The CISSP 2015 Update brings new viewpoints on the key domains covered in this certification. The CISSP is already one of the broadest of all certs in that the amount of information it covers in different fields is staggering. However, breaking it down into its component domains or fields can help to chop at it bit by bit. With the new updates, each domain is a bit more streamlined – a bit easier to manage in the overall picture – and becomes easier to understand.
We will be diving into each domain over the course of the coming weeks, to see what you need to know if you have just started studying for the CISSP. Right off the bat, we can say that with very few exceptions, the old domains are gone. That’s not to say the information isn’t there anymore, its just that the perspectives on that information have shifted. The CISSP certification has always been a managerial-level certification – understanding is required for a lot of topics across a wide range of requirements. The new update zeroes-in on that concept, making it easier to look at things from particular scenarios with a bird’s eye view.
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With that in mind, let’s take a look at our fifth domain: Security Assessment and Testing (Designing, Performing, and Analyzing Security Testing).
Defense in Depth
Defense in Depth is best described as ‘buying time’ – allowing lightly defended areas to fall to enemies, while at the same time removing enemy resources and giving more time to increase defenses in more significant areas. In order to properly test out a system, an attacker must be allowed to gain access during at least some scenarios. If a test or audit only tries to break in all the time and does so unsuccessfully, it will be unknown how much damage an attacker will be able to do when they finally do break in.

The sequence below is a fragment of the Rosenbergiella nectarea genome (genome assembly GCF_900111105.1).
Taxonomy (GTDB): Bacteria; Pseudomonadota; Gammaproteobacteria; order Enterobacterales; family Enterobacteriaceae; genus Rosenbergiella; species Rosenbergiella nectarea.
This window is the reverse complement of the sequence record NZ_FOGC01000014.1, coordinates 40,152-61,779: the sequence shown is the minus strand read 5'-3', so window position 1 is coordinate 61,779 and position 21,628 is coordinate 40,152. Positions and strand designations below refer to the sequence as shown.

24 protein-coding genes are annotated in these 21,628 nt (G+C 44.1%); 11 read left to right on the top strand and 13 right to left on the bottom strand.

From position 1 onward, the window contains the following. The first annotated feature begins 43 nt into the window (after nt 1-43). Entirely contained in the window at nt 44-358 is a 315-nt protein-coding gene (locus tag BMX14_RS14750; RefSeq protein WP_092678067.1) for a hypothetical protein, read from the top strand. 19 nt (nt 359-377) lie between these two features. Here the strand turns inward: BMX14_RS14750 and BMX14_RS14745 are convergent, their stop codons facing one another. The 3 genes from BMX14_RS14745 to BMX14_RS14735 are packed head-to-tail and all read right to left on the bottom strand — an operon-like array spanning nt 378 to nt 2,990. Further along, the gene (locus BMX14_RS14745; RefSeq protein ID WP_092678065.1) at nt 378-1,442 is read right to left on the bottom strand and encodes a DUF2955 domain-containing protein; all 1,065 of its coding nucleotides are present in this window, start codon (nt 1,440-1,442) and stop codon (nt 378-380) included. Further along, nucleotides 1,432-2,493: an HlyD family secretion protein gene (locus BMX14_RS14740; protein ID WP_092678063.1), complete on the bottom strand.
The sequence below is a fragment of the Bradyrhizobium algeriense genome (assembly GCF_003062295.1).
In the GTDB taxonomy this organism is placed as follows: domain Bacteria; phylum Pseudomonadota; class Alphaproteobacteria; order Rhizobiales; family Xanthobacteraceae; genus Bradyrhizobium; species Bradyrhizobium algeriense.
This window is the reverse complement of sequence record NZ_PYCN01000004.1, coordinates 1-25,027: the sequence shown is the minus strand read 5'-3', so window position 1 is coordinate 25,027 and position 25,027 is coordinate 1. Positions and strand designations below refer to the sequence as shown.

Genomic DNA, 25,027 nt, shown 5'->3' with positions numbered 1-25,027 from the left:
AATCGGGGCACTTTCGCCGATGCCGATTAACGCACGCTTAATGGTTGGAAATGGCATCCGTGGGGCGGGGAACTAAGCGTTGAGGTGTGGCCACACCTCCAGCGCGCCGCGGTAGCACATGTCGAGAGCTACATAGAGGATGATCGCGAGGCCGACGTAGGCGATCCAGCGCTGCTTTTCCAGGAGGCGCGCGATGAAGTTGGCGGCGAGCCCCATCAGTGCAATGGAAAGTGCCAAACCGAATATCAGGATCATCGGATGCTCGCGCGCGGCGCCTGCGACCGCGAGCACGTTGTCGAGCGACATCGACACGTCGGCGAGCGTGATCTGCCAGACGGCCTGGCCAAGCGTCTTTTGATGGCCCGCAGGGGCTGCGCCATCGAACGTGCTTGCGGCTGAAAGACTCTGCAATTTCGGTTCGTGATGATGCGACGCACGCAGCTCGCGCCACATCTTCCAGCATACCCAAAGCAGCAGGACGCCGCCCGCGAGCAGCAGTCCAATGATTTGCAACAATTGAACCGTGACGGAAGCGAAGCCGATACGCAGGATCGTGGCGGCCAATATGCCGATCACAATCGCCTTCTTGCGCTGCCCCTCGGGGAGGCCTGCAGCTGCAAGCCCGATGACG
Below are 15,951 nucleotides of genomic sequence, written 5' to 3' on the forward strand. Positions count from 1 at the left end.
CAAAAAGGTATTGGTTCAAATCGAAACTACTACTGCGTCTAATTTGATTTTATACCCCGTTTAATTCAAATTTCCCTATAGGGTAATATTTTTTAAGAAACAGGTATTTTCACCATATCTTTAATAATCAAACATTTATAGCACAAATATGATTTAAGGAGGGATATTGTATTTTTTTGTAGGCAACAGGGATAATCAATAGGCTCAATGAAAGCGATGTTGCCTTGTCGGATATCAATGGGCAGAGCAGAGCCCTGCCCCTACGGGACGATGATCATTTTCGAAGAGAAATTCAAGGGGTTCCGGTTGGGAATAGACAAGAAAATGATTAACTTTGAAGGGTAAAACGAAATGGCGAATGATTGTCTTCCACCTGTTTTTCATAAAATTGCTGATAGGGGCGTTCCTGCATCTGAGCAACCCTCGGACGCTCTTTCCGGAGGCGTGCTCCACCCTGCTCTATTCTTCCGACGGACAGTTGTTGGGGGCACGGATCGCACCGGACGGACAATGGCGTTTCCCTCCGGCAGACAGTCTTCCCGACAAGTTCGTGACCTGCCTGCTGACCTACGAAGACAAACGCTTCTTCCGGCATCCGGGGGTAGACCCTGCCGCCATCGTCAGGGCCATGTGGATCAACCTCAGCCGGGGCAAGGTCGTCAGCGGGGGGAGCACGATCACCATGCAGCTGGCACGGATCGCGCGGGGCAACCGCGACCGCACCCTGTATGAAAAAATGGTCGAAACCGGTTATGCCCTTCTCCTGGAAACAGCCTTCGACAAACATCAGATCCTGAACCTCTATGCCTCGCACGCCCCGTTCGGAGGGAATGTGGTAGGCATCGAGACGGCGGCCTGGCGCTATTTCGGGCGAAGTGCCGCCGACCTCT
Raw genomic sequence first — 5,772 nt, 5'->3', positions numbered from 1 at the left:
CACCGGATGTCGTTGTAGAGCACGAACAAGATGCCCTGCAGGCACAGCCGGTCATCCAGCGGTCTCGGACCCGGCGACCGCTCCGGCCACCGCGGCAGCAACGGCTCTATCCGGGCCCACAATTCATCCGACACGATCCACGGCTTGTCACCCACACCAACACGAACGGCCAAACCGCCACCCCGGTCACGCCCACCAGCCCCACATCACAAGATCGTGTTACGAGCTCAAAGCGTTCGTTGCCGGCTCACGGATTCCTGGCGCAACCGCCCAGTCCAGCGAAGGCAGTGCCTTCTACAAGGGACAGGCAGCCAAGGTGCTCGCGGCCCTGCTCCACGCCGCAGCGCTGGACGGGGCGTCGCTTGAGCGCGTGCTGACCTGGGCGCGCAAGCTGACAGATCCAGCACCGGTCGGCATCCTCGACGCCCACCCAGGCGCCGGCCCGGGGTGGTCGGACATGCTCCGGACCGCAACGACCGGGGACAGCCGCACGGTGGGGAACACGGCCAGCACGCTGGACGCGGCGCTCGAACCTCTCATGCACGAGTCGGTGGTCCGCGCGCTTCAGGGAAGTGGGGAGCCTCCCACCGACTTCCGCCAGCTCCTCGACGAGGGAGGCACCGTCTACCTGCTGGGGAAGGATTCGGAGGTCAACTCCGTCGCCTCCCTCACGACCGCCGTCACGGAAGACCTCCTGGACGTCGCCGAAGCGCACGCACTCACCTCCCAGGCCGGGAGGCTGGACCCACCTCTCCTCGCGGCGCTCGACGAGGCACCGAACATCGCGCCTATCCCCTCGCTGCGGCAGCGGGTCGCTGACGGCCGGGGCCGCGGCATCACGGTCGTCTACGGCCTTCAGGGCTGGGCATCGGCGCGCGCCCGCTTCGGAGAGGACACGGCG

Understand Vulnerabilities and Threats
Assessing where defenses are at requires knowledge of what can be used against it. As such, having resources that can provide currently known vulnerabilities and threats allows for a more effective test and learning environment.
Exercise, Assess and Maintain Plans
Testing Disaster Recovery plans requires exercises, not only for security forces and IT staff, but all users. This means at least once a quarter running through drills and simulations to see what users will do in particular situations. This allows for better training to be implemented and removing weak points from potentially hazardous attack vectors.
Understand International Legal Issues
Auditing against more than one set of legal rules can help to make sure that an organization is prepared for more substantial audits, whether by government entities or third parties. For international organizations, this can be a significant issue, as laws governing Information Systems seem to change on a daily basis.
Understand and Support Investigations
Testing is useless without being able to document the findings of the test, as well as understand how the persons, procedures and systems reacted during the test. When findings are understood, reports can then be given to those with the need to know how the organization fared during the test. Please note, this is not the kind of test that you want to try to fudge the numbers. Glossing over potential failings will not help anyone, especially in the case of a genuine emergency. These tests are performed for the benefit of everyone.
Understand Forensic Procedures
Analyzing how systems are affected during attacks can help to better understand how to train and defend against them. To do this, it is important to understand basic digital forensics procedures as well as understand how to keep the information from becoming damaged or corrupted so that it does not appear tampered with.
Ensure Security in Contracts and Procurement Processes
Outsourcing systems does not mean the removal of all liability involved in them: contracts for dedicated providers need to be analyzed for how difficult things can become for the organization if the 3rd party provider becomes compromised. Once this is done, these risks need to be included in standard testing practices.
Manage Third Party Governance
If a third party is granted access to sensitive systems, it is STRONGLY recommended to include their systems as well in an audit – not just the fallout for what happens when they do get compromised. This means examining their systems, documenting how they manage your data, and inspecting the facility itself to see if there are any potential physical security issues.